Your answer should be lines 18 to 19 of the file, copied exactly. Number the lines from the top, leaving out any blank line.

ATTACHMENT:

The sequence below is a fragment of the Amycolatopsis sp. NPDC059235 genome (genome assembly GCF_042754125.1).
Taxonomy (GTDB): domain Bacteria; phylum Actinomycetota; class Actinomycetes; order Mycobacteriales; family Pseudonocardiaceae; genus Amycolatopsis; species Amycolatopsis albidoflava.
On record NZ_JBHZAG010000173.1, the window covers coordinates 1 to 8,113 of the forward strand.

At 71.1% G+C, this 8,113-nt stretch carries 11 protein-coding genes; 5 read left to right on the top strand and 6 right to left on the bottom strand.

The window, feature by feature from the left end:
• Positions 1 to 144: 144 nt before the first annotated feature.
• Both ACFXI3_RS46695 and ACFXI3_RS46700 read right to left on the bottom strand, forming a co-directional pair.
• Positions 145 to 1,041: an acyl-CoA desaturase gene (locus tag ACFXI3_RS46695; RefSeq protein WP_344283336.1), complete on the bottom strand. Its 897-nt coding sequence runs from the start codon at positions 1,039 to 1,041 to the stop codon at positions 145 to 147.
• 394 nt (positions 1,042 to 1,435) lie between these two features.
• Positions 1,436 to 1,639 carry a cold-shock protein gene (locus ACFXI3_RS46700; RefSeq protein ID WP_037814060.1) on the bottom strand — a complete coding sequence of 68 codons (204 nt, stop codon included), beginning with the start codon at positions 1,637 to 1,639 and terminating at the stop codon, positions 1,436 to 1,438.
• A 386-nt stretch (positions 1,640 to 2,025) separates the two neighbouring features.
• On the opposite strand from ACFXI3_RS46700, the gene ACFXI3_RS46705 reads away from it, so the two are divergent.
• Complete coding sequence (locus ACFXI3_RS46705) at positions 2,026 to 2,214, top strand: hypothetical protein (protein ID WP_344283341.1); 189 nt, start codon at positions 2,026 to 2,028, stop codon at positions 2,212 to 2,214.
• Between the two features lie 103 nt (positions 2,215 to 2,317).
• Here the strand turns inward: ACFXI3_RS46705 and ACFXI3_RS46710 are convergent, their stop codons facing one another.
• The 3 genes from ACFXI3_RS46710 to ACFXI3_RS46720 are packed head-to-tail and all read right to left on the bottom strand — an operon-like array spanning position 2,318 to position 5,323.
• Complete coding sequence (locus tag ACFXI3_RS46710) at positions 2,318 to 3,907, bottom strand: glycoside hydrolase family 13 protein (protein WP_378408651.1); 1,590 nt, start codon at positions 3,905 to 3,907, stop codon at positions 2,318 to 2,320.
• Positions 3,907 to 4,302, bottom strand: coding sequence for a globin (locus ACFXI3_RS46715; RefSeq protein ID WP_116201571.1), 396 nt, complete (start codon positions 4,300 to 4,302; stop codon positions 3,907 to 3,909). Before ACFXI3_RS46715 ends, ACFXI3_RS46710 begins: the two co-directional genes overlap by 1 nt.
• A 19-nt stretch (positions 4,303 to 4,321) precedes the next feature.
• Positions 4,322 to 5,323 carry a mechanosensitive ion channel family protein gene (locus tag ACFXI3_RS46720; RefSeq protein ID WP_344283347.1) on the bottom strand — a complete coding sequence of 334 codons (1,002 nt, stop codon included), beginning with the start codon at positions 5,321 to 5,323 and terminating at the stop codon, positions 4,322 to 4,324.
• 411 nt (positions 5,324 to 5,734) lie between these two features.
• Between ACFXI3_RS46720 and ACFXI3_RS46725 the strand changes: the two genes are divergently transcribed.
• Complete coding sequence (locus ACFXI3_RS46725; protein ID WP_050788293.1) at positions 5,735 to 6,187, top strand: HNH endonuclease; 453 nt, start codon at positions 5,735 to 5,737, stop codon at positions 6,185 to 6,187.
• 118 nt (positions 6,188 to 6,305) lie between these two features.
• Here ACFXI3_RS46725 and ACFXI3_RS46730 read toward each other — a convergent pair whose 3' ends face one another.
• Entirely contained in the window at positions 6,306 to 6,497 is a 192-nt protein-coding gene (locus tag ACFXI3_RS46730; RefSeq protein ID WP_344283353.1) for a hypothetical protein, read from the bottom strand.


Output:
• Positions 3,907 to 4,302, bottom strand: coding sequence for a globin (locus ACFXI3_RS46715; RefSeq protein ID WP_116201571.1), 396 nt, complete (start codon positions 4,300 to 4,302; stop codon positions 3,907 to 3,909). Before ACFXI3_RS46715 ends, ACFXI3_RS46710 begins: the two co-directional genes overlap by 1 nt.
• A 19-nt stretch (positions 4,303 to 4,321) precedes the next feature.